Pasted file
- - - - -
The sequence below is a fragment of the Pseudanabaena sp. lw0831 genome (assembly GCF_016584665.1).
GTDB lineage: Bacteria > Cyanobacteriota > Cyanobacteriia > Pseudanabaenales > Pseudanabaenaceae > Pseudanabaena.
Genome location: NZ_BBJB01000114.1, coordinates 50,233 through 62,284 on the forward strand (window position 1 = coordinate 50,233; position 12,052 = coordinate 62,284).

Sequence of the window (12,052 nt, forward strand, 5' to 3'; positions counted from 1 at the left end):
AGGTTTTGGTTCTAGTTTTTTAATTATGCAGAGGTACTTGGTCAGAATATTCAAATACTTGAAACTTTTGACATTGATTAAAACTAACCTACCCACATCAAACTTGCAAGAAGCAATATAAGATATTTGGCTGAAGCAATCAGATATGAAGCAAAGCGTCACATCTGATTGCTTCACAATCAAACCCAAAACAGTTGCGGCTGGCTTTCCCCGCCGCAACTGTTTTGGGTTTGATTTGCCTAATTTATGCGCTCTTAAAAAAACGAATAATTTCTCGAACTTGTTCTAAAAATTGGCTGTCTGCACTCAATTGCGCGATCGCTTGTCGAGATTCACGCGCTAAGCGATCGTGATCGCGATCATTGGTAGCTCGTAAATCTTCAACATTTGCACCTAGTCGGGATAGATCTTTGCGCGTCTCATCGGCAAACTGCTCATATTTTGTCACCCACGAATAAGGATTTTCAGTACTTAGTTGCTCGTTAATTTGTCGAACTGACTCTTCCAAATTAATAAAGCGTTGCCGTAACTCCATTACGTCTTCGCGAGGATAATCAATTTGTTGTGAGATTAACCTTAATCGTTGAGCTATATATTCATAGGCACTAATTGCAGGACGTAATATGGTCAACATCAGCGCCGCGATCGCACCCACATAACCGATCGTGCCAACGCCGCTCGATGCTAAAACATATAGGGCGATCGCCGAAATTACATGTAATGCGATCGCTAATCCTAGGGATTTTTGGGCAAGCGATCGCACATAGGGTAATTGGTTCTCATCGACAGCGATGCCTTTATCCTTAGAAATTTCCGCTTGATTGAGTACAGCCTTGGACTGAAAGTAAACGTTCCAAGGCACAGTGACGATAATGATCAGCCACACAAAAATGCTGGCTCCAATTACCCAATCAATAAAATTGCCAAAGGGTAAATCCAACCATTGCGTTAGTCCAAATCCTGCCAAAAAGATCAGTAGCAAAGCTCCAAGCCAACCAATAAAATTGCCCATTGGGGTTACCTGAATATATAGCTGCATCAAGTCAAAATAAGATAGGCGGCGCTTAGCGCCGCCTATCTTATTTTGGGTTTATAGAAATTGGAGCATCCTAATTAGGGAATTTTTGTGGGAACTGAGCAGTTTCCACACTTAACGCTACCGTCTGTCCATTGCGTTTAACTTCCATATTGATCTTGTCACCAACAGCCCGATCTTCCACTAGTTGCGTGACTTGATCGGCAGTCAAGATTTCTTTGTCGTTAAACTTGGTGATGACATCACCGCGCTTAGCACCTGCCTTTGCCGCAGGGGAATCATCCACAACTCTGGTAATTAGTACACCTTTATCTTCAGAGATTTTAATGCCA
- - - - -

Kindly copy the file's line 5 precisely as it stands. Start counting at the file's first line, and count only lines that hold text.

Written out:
AGGTTTTGGTTCTAGTTTTTTAATTATGCAGAGGTACTTGGTCAGAATATTCAAATACTTGAAACTTTTGACATTGATTAAAACTAACCTACCCACATCAAACTTGCAAGAAGCAATATAAGATATTTGGCTGAAGCAATCAGATATGAAGCAAAGCGTCACATCTGATTGCTTCACAATCAAACCCAAAACAGTTGCGGCTGGCTTTCCCCGCCGCAACTGTTTTGGGTTTGATTTGCCTAATTTATGCGCTCTTAAAAAAACGAATAATTTCTCGAACTTGTTCTAAAAATTGGCTGTCTGCACTCAATTGCGCGATCGCTTGTCGAGATTCACGCGCTAAGCGATCGTGATCGCGATCATTGGTAGCTCGTAAATCTTCAACATTTGCACCTAGTCGGGATAGATCTTTGCGCGTCTCATCGGCAAACTGCTCATATTTTGTCACCCACGAATAAGGATTTTCAGTACTTAGTTGCTCGTTAATTTGTCGAACTGACTCTTCCAAATTAATAAAGCGTTGCCGTAACTCCATTACGTCTTCGCGAGGATAATCAATTTGTTGTGAGATTAACCTTAATCGTTGAGCTATATATTCATAGGCACTAATTGCAGGACGTAATATGGTCAACATCAGCGCCGCGATCGCACCCACATAACCGATCGTGCCAACGCCGCTCGATGCTAAAACATATAGGGCGATCGCCGAAATTACATGTAATGCGATCGCTAATCCTAGGGATTTTTGGGCAAGCGATCGCACATAGGGTAATTGGTTCTCATCGACAGCGATGCCTTTATCCTTAGAAATTTCCGCTTGATTGAGTACAGCCTTGGACTGAAAGTAAACGTTCCAAGGCACAGTGACGATAATGATCAGCCACACAAAAATGCTGGCTCCAATTACCCAATCAATAAAATTGCCAAAGGGTAAATCCAACCATTGCGTTAGTCCAAATCCTGCCAAAAAGATCAGTAGCAAAGCTCCAAGCCAACCAATAAAATTGCCCATTGGGGTTACCTGAATATATAGCTGCATCAAGTCAAAATAAGATAGGCGGCGCTTAGCGCCGCCTATCTTATTTTGGGTTTATAGAAATTGGAGCATCCTAATTAGGGAATTTTTGTGGGAACTGAGCAGTTTCCACACTTAACGCTACCGTCTGTCCATTGCGTTTAACTTCCATATTGATCTTGTCACCAACAGCCCGATCTTCCACTAGTTGCGTGACTTGATCGGCAGTCAAGATTTCTTTGTCGTTAAACTTGGTGATGACATCACCGCGCTTAGCACCTGCCTTTGCCGCAGGGGAATCATCCACAACTCTGGTAATTAGTACACCTTTATCTTCAGAGATTTTAATGCCA